Periculum in mora
|This article does not cite any references or sources. (December 2010)|
Periculum in mora, Latin for "danger in delay", is one of two conditions which must be asserted in actions aimed at obtaining a protective order or injunction to be granted the relief sought (the other condition being fumus boni iuris). The second condition is the c.d. Prima facie case. The burden of proof of danger in delay falls to the person who requests the injunction or order, demonstrating the existence of both requirements, pericolum notice, and the risk of suffering serious and irreparable damage.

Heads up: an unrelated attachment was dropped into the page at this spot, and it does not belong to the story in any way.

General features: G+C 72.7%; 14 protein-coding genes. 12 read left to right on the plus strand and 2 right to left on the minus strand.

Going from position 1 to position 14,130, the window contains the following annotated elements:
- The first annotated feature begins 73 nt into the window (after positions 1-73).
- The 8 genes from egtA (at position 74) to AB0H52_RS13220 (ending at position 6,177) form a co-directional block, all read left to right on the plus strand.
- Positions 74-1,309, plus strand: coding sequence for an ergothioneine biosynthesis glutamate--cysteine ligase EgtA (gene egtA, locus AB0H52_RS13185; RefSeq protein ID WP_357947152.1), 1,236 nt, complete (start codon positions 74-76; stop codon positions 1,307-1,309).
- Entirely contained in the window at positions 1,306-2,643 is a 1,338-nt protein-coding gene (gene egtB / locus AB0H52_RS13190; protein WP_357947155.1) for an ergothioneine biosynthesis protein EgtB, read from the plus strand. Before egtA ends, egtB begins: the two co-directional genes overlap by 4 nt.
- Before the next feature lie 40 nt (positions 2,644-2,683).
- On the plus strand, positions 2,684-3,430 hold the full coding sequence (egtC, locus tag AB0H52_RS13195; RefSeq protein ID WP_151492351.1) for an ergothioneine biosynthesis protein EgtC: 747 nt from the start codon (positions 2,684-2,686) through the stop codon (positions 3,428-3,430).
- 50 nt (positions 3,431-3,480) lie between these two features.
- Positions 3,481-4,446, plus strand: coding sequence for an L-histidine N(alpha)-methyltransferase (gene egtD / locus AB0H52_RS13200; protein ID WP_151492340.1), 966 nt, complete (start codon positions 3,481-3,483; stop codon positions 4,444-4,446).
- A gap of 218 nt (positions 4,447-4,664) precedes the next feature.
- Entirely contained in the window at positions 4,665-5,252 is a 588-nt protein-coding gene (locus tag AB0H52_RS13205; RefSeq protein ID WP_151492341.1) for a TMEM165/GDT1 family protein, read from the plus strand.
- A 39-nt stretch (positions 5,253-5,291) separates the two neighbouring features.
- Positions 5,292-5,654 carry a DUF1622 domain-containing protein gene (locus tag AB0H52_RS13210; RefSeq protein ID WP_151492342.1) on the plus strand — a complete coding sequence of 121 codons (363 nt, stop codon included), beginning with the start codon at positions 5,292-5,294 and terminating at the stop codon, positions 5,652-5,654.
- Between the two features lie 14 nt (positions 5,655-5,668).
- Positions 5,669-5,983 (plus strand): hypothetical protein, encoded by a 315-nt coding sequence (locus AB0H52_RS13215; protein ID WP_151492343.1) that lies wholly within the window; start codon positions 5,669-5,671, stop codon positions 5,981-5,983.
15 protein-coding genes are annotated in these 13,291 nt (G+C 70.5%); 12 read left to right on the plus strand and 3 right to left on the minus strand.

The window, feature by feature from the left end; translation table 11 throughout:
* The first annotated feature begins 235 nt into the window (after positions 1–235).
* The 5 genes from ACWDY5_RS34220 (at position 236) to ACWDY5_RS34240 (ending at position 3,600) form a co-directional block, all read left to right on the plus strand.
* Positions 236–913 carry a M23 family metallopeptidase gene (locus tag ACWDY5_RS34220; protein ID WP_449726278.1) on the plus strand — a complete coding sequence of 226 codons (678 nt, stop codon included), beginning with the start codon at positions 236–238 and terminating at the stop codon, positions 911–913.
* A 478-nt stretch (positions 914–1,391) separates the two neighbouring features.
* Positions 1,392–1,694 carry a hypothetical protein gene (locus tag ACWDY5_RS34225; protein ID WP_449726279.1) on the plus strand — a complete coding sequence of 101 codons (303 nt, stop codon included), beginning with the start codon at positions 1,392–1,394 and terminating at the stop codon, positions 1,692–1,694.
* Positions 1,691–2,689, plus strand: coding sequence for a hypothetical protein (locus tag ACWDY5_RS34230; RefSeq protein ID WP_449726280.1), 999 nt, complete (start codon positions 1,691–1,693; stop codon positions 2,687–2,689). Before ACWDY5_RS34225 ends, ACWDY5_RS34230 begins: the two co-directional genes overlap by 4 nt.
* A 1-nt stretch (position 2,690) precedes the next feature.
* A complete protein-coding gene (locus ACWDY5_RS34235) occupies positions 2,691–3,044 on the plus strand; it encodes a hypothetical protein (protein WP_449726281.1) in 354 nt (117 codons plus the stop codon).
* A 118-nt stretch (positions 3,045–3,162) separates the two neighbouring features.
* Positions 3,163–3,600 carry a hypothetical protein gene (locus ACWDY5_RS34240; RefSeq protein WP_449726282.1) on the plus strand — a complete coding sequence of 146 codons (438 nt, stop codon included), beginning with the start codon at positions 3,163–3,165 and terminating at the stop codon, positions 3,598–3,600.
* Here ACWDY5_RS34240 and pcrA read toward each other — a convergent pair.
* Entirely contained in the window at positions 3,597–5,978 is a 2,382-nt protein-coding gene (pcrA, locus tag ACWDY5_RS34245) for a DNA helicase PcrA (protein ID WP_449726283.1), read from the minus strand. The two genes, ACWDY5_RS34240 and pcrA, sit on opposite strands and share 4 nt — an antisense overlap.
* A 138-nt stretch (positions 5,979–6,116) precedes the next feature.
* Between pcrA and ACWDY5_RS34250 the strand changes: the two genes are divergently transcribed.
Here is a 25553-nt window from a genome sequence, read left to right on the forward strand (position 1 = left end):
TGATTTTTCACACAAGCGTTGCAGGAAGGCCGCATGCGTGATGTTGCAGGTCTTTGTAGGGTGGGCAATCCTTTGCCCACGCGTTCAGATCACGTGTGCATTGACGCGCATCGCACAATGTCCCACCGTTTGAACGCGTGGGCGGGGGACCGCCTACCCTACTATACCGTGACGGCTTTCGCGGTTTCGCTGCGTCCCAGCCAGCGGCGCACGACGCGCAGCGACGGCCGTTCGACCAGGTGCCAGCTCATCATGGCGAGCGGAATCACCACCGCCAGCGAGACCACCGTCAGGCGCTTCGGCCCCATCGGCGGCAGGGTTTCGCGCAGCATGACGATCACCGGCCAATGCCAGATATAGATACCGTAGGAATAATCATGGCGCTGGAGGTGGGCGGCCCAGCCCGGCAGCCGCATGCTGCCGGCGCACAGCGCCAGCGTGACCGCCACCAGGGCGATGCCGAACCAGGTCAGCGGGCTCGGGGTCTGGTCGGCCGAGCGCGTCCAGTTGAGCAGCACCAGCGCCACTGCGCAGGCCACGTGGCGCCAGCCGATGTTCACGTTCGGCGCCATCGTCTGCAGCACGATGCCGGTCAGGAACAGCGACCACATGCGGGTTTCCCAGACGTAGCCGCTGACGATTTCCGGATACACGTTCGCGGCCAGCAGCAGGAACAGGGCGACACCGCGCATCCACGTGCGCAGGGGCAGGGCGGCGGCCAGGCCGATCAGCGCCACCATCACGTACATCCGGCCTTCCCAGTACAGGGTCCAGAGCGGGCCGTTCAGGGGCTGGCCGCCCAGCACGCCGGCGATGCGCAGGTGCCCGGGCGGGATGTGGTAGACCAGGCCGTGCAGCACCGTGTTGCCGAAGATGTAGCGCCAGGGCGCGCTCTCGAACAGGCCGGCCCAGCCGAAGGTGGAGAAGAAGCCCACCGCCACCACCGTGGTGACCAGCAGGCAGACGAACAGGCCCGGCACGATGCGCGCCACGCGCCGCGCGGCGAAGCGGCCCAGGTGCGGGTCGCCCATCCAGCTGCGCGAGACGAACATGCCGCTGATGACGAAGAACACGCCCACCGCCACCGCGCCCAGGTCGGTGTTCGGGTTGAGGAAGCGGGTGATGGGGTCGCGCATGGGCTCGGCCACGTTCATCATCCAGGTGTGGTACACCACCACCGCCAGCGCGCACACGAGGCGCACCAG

The term 'serious harm' refers to the magnitude of the damages, calculated in relation to the value of the property in dispute: an injury will not be so serious in itself, but only when compared to the object of contention. Irreparable damage is in the possibility of a remedy in the future against which the party seeking the injunction believes they will suffer. Only asset orientation is currently supported, in that the prevailing possibility of obtaining compensation for damages is, in itself, sufficient to prevent the founding of irreparable harm.